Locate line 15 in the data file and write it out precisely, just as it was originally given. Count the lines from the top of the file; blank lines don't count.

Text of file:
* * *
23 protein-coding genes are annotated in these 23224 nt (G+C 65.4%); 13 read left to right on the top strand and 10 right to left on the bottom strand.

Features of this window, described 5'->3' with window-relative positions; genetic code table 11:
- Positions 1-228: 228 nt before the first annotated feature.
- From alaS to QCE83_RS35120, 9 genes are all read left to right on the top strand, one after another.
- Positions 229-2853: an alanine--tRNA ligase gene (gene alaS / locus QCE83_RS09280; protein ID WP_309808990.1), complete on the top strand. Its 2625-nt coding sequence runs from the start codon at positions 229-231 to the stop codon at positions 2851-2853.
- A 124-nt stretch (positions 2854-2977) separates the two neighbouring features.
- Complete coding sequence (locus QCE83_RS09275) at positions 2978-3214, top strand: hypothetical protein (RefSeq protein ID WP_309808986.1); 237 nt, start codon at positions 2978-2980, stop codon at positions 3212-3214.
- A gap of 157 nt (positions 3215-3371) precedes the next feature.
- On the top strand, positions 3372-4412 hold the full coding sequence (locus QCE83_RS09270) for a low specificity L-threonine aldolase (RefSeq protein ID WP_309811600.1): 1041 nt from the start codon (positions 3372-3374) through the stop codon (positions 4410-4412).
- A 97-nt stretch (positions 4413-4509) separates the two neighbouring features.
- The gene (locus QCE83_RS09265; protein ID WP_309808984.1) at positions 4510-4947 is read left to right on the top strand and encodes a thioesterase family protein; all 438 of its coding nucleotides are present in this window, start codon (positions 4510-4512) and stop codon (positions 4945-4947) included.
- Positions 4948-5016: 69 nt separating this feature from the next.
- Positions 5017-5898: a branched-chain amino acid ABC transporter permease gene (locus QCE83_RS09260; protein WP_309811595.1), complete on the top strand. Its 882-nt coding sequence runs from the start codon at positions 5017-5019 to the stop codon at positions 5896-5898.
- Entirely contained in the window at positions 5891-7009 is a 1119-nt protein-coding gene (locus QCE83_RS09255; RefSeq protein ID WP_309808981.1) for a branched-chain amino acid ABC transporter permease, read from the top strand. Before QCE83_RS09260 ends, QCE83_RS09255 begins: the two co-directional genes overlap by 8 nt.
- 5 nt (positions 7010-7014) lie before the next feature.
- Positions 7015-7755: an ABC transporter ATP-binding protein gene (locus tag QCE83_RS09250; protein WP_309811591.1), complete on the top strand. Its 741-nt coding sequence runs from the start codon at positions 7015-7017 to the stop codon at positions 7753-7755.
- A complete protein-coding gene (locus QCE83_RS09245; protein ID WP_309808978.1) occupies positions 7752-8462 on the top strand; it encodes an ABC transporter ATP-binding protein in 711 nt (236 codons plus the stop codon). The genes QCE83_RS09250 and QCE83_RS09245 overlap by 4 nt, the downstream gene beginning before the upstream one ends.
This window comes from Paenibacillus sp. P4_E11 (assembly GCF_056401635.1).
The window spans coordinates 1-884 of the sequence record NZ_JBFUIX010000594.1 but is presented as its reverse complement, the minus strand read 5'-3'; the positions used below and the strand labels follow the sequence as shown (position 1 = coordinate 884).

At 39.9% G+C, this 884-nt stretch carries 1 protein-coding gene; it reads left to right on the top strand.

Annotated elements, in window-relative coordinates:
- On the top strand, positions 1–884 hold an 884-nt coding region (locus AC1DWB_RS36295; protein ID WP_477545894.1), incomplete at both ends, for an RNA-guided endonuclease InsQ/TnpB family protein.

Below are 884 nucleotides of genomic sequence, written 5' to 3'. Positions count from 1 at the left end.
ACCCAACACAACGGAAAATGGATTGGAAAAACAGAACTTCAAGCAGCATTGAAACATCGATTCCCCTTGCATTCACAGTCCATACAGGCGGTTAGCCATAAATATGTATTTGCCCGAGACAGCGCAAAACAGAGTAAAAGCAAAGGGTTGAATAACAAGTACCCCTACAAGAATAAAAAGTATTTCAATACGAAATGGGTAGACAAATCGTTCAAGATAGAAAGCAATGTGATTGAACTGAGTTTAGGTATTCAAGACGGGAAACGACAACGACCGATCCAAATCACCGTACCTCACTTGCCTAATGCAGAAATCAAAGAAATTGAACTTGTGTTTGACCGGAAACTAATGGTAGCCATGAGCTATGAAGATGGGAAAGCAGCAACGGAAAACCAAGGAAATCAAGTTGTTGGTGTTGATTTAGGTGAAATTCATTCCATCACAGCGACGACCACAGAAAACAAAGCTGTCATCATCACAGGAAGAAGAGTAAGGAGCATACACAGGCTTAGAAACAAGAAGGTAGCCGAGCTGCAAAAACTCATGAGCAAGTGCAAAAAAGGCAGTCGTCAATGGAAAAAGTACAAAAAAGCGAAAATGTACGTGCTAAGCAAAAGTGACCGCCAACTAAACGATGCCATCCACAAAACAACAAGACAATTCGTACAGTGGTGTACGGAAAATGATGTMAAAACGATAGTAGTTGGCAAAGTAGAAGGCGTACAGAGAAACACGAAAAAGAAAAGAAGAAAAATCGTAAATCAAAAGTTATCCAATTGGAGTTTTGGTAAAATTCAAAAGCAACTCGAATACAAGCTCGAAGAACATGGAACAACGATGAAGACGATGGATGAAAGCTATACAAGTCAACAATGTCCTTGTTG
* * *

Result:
- 5 nt (positions 7010-7014) lie before the next feature.